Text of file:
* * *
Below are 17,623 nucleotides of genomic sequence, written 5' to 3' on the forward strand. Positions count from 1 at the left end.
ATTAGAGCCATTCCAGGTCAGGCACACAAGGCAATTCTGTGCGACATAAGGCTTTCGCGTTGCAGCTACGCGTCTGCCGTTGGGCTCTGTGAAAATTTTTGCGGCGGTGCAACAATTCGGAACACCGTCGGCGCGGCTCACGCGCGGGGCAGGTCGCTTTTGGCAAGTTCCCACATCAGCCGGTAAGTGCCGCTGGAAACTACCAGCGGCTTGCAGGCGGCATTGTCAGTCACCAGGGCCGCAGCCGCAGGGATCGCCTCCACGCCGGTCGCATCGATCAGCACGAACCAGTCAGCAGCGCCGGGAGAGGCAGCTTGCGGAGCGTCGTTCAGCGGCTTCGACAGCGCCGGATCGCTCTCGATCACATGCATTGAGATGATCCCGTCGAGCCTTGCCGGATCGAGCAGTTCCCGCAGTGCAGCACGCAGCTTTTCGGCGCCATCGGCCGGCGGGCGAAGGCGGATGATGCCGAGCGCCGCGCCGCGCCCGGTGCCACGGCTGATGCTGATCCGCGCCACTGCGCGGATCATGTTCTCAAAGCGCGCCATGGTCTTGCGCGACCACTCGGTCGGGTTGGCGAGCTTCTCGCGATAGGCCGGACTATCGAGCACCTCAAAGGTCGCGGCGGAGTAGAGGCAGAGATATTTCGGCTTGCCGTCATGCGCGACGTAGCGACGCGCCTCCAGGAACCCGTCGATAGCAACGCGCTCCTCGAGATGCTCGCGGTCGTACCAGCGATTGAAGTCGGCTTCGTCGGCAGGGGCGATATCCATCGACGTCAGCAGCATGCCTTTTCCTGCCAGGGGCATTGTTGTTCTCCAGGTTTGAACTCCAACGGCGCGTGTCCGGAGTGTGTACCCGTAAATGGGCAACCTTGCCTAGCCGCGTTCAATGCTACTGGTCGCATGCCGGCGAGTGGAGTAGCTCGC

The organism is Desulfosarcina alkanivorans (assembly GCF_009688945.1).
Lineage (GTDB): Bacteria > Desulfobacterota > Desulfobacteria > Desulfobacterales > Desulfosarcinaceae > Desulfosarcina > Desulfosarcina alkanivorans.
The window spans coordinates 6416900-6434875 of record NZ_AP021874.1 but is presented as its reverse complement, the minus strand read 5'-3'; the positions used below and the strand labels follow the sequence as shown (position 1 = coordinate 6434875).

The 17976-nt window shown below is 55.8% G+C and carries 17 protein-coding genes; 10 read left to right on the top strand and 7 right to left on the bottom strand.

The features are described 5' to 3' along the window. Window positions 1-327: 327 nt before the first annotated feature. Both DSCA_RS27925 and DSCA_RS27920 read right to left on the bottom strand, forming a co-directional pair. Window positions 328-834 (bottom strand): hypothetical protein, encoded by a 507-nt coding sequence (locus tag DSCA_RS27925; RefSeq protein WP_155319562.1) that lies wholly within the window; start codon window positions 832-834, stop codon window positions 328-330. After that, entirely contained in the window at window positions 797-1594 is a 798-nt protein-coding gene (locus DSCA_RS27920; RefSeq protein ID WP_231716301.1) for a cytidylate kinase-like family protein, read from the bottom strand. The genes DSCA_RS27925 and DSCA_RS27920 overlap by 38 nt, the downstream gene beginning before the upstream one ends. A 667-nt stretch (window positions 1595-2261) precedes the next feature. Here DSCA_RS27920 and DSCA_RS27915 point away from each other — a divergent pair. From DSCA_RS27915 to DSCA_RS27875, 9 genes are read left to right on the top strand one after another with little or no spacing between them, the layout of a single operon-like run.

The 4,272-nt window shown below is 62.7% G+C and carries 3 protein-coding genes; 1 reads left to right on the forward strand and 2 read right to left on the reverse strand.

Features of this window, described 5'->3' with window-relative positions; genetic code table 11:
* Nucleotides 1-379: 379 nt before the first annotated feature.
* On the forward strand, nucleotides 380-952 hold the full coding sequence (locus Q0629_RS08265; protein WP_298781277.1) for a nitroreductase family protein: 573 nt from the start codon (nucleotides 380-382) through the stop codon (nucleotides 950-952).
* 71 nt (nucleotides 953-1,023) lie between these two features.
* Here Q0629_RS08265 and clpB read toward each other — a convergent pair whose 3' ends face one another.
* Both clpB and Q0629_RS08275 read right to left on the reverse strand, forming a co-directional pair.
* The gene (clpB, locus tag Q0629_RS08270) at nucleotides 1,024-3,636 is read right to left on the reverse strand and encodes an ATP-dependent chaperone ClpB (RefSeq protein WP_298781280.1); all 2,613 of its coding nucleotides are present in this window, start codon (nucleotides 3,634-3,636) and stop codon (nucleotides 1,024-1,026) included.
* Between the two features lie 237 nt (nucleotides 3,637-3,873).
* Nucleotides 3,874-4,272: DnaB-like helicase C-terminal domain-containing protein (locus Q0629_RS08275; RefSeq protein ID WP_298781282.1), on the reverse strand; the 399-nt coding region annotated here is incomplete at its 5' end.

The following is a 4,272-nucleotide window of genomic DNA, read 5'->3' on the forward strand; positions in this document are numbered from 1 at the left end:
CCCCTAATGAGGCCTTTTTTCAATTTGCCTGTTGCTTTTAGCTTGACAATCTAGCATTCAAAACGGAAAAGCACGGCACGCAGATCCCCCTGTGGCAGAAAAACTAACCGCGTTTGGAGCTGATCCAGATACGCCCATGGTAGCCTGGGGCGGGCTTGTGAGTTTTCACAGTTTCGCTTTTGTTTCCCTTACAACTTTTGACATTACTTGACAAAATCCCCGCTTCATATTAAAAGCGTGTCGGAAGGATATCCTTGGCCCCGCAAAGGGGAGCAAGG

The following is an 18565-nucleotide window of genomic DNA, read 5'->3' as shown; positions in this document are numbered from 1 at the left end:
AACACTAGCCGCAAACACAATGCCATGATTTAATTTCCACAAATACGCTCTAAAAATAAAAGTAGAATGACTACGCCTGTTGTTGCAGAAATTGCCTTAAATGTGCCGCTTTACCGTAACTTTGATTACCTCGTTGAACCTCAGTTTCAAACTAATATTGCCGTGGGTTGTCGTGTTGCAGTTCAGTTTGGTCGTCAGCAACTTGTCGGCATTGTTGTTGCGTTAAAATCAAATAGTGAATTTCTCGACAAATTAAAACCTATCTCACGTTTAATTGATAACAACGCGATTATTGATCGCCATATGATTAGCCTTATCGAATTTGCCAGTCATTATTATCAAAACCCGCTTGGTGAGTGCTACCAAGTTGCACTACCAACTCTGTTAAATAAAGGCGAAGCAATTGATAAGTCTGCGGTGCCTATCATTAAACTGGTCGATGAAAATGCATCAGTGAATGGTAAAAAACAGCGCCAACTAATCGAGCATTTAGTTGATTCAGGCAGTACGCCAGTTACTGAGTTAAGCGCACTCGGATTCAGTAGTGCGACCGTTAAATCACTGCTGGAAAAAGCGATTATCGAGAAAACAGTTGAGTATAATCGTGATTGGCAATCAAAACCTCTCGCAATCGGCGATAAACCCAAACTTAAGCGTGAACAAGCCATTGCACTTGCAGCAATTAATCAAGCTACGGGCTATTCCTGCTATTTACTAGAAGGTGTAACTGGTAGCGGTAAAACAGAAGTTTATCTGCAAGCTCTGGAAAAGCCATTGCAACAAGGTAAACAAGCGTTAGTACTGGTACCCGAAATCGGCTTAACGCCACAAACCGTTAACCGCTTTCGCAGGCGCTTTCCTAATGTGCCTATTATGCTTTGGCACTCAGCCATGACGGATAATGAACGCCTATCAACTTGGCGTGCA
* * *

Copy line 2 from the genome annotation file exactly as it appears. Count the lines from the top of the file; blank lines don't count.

ATTAGAGCCATTCCAGGTCAGGCACACAAGGCAATTCTGTGCGACATAAGGCTTTCGCGTTGCAGCTACGCGTCTGCCGTTGGGCTCTGTGAAAATTTTTGCGGCGGTGCAACAATTCGGAACACCGTCGGCGCGGCTCACGCGCGGGGCAGGTCGCTTTTGGCAAGTTCCCACATCAGCCGGTAAGTGCCGCTGGAAACTACCAGCGGCTTGCAGGCGGCATTGTCAGTCACCAGGGCCGCAGCCGCAGGGATCGCCTCCACGCCGGTCGCATCGATCAGCACGAACCAGTCAGCAGCGCCGGGAGAGGCAGCTTGCGGAGCGTCGTTCAGCGGCTTCGACAGCGCCGGATCGCTCTCGATCACATGCATTGAGATGATCCCGTCGAGCCTTGCCGGATCGAGCAGTTCCCGCAGTGCAGCACGCAGCTTTTCGGCGCCATCGGCCGGCGGGCGAAGGCGGATGATGCCGAGCGCCGCGCCGCGCCCGGTGCCACGGCTGATGCTGATCCGCGCCACTGCGCGGATCATGTTCTCAAAGCGCGCCATGGTCTTGCGCGACCACTCGGTCGGGTTGGCGAGCTTCTCGCGATAGGCCGGACTATCGAGCACCTCAAAGGTCGCGGCGGAGTAGAGGCAGAGATATTTCGGCTTGCCGTCATGCGCGACGTAGCGACGCGCCTCCAGGAACCCGTCGATAGCAACGCGCTCCTCGAGATGCTCGCGGTCGTACCAGCGATTGAAGTCGGCTTCGTCGGCAGGGGCGATATCCATCGACGTCAGCAGCATGCCTTTTCCTGCCAGGGGCATTGTTGTTCTCCAGGTTTGAACTCCAACGGCGCGTGTCCGGAGTGTGTACCCGTAAATGGGCAACCTTGCCTAGCCGCGTTCAATGCTACTGGTCGCATGCCGGCGAGTGGAGTAGCTCGC